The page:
Norwegian court rules on ‘counterfeit’ iPhone parts

Tech giant Apple has lost its lawsuit against a Norwegian shop owner over allegations he was selling counterfeit smartphone parts.

The ruling was based on a technicality around trademark law and the import of grey market goods but shines a light on Apple’s dominance over the right to repair.

The case centres on Henrik Huseby and his small electronics repair shop PCKompaniet in Norway, which provides, among other things, replacement screens for iPhones, although he is not an authorised Apple repair company.  

In July 2017, Norway’s customs officials seized a mail shipment from Hong Kong destined for Huseby, which contained 63 iPhone mobile screens featuring the Apple logo, which had been blanked out by a marker pen.

The logos were on the inside and would not have been visible when assembled, while the marker could easily be removed.

Apple was alerted by customs and the company deemed the products to be counterfeit.

Huseby was sent a cease and desist letter from the tech giant, which also asked for the goods to be destroyed and sought a settlement of 27,700 Norwegian Krone ($3,565) to avoid trial.

Huseby, who claimed the seized screens were refurbished originals, rejected the letter and the case was brought to court.

According to Apple, in court documents (in Norwegian), Huseby’s import of fake iPhone parts from Asia was considered an infringement of Apple’s trademark and the fact that the logo had been covered indicated the imports were designed to avoid detection from customs officials. 

Apple said the screens had not been manufactured by or on behalf of Apple but even if the screens had been refurbished originals the fact they were imported from Asia, without Apple’s consent, was against EEA resale legislation, the tech firm claimed.

Huseby argued the case claiming that Apple was seeking a monopoly to repair its own products where it would not sell original Apple parts to anyone other than authorised Apple repairers, resulting in high prices for repairs.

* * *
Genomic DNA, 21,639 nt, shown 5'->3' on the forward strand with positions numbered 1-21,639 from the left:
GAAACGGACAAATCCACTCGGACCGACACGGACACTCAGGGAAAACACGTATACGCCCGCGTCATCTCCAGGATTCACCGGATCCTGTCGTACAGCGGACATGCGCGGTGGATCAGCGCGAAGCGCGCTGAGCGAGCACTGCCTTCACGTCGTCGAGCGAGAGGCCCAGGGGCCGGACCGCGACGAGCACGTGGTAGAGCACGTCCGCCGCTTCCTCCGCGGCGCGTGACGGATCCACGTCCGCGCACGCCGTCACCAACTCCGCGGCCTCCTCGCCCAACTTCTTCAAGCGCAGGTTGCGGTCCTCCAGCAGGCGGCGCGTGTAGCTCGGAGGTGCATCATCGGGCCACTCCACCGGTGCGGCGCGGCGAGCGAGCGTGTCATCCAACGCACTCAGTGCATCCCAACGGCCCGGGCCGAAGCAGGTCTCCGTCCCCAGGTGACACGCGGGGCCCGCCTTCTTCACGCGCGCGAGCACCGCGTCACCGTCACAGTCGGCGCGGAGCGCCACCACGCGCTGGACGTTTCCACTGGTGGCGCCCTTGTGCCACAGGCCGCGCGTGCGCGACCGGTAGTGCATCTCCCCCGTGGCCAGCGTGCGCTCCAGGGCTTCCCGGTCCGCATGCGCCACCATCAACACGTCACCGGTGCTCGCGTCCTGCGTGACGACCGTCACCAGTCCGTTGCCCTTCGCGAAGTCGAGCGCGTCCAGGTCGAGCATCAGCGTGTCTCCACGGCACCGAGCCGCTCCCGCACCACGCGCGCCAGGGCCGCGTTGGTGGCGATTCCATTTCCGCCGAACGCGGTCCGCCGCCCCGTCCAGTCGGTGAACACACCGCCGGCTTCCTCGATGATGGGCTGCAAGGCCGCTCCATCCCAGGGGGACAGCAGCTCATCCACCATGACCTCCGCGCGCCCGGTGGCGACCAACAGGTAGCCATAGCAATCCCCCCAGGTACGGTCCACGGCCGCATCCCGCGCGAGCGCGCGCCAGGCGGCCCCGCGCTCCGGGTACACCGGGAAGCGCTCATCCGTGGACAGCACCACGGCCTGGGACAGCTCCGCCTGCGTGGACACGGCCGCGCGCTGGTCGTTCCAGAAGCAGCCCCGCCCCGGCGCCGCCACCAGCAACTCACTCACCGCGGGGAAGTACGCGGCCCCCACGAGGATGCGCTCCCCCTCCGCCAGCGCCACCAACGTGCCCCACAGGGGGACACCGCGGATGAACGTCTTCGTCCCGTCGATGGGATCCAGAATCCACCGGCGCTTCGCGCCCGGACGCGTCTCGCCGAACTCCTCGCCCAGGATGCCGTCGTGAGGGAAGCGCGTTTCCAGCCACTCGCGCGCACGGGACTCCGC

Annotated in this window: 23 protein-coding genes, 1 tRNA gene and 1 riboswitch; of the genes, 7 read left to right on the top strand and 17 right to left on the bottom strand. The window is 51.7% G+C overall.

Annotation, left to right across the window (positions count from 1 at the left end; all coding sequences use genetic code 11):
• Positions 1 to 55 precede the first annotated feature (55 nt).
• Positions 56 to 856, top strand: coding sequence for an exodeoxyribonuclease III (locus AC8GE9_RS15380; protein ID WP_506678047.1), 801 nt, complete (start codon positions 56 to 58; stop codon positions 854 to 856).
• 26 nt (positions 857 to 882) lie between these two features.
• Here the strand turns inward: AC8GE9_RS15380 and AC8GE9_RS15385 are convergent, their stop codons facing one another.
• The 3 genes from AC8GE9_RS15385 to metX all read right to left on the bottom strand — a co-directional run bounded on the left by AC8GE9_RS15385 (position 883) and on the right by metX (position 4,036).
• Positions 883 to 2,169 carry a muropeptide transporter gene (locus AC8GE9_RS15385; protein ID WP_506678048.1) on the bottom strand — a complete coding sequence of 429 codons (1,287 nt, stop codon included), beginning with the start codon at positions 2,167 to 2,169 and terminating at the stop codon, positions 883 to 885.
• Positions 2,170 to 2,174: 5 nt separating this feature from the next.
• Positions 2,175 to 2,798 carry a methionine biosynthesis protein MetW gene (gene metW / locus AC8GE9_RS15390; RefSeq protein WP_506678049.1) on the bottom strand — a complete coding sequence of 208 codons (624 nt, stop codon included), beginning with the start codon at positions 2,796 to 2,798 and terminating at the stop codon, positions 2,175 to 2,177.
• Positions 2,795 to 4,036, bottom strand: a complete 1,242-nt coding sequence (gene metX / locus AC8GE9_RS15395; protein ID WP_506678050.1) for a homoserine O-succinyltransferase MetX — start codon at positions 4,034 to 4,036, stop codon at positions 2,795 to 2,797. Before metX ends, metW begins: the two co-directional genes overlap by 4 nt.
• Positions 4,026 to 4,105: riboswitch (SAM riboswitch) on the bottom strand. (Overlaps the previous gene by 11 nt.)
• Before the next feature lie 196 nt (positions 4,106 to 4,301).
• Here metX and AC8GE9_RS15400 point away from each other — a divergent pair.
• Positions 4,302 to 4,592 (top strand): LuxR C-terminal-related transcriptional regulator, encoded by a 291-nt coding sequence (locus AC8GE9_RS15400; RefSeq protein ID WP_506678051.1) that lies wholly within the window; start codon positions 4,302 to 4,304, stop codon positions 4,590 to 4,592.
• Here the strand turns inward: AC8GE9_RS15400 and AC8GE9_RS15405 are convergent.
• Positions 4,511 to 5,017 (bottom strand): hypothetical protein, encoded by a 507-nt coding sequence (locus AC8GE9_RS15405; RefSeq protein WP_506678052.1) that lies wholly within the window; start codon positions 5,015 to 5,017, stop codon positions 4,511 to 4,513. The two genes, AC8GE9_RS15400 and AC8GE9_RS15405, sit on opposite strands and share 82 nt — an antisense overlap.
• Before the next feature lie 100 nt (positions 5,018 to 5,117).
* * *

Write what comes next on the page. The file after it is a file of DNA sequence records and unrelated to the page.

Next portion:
This meant many repair companies were dependent on purchasing compatible parts from other firms, many of which are located in Asia.

In addition, Huseby claimed he would also send used and broken iPhone displays to Asia to be repaired and then sent back as original refurbished parts.

In regards to the covering of the Apple logo, Huseby argued the logo was not relevant for the marketing of the product because of its use in phone repair, while the repair shop did not pretend or promote itself as an authorised Apple repair shop and did not indicate that any repair had an Apple warranty. As a result, Huseby claimed that this did not constitute trademark infringement.

Huseby sought 63,000 Norwegian Krone ($8,100) for lost sales as a result of the seizure.

The court concluded that there were issues with Huseby’s arguments, such as his unwillingness to submit documentation regarding the suppliers and import channels he used. This meant it was “difficult for the court to feel convinced that Huseby’s interests in the matter are fully legitimate”.

That being said however, based on the location and function of the Apple brand on the seized aftermarket parts, the court ruled that Huseby had not infringed Apple’s trademark. In addition, the court decided that in this case Huseby had not violated Norwegian law by importing refurbished parts from outside the EEA because the Apple logo was not visible nor used in in marketing.

Furthermore, it noted that for Huseby to operate as a non-authorised iPhone repairer, imported screens required having logos covered.

Apple has appealed the decision.

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